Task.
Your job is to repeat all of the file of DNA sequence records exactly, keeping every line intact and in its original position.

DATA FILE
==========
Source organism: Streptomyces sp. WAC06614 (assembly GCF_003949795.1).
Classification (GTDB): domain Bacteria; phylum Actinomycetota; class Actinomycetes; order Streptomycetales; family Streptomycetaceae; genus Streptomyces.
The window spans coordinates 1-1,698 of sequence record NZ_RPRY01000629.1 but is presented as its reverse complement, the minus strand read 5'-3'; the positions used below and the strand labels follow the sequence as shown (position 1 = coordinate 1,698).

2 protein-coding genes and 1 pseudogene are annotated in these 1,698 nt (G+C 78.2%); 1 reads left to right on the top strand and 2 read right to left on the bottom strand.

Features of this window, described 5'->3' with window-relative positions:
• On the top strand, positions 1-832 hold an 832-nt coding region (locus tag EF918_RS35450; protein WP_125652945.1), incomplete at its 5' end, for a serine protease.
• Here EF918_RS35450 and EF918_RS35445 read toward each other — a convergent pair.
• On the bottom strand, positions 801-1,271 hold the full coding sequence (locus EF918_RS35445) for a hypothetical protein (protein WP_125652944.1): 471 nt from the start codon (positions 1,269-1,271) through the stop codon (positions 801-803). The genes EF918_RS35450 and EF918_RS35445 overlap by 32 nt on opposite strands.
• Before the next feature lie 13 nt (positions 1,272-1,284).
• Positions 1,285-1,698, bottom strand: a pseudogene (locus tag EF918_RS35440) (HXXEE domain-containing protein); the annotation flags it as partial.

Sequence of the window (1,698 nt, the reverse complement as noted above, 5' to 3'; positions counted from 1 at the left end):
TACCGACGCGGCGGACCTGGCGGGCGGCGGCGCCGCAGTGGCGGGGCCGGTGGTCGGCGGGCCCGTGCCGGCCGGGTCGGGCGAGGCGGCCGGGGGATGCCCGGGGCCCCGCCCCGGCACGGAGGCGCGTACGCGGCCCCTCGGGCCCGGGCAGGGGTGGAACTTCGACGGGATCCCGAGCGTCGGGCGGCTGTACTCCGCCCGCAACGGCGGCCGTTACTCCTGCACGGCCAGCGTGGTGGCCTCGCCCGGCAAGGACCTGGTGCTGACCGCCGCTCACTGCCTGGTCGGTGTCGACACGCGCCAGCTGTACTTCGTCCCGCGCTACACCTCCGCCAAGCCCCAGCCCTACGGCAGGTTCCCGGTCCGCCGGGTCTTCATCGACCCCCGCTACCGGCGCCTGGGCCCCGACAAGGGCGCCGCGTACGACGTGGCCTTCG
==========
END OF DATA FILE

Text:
Source organism: Streptomyces sp. WAC06614 (assembly GCF_003949795.1).
Classification (GTDB): domain Bacteria; phylum Actinomycetota; class Actinomycetes; order Streptomycetales; family Streptomycetaceae; genus Streptomyces.
The window spans coordinates 1-1,698 of sequence record NZ_RPRY01000629.1 but is presented as its reverse complement, the minus strand read 5'-3'; the positions used below and the strand labels follow the sequence as shown (position 1 = coordinate 1,698).

2 protein-coding genes and 1 pseudogene are annotated in these 1,698 nt (G+C 78.2%); 1 reads left to right on the top strand and 2 read right to left on the bottom strand.

Features of this window, described 5'->3' with window-relative positions:
• On the top strand, positions 1-832 hold an 832-nt coding region (locus tag EF918_RS35450; protein WP_125652945.1), incomplete at its 5' end, for a serine protease.
• Here EF918_RS35450 and EF918_RS35445 read toward each other — a convergent pair.
• On the bottom strand, positions 801-1,271 hold the full coding sequence (locus EF918_RS35445) for a hypothetical protein (protein WP_125652944.1): 471 nt from the start codon (positions 1,269-1,271) through the stop codon (positions 801-803). The genes EF918_RS35450 and EF918_RS35445 overlap by 32 nt on opposite strands.
• Before the next feature lie 13 nt (positions 1,272-1,284).
• Positions 1,285-1,698, bottom strand: a pseudogene (locus tag EF918_RS35440) (HXXEE domain-containing protein); the annotation flags it as partial.

Sequence of the window (1,698 nt, the reverse complement as noted above, 5' to 3'; positions counted from 1 at the left end):
TACCGACGCGGCGGACCTGGCGGGCGGCGGCGCCGCAGTGGCGGGGCCGGTGGTCGGCGGGCCCGTGCCGGCCGGGTCGGGCGAGGCGGCCGGGGGATGCCCGGGGCCCCGCCCCGGCACGGAGGCGCGTACGCGGCCCCTCGGGCCCGGGCAGGGGTGGAACTTCGACGGGATCCCGAGCGTCGGGCGGCTGTACTCCGCCCGCAACGGCGGCCGTTACTCCTGCACGGCCAGCGTGGTGGCCTCGCCCGGCAAGGACCTGGTGCTGACCGCCGCTCACTGCCTGGTCGGTGTCGACACGCGCCAGCTGTACTTCGTCCCGCGCTACACCTCCGCCAAGCCCCAGCCCTACGGCAGGTTCCCGGTCCGCCGGGTCTTCATCGACCCCCGCTACCGGCGCCTGGGCCCCGACAAGGGCGCCGCGTACGACGTGGCCTTCG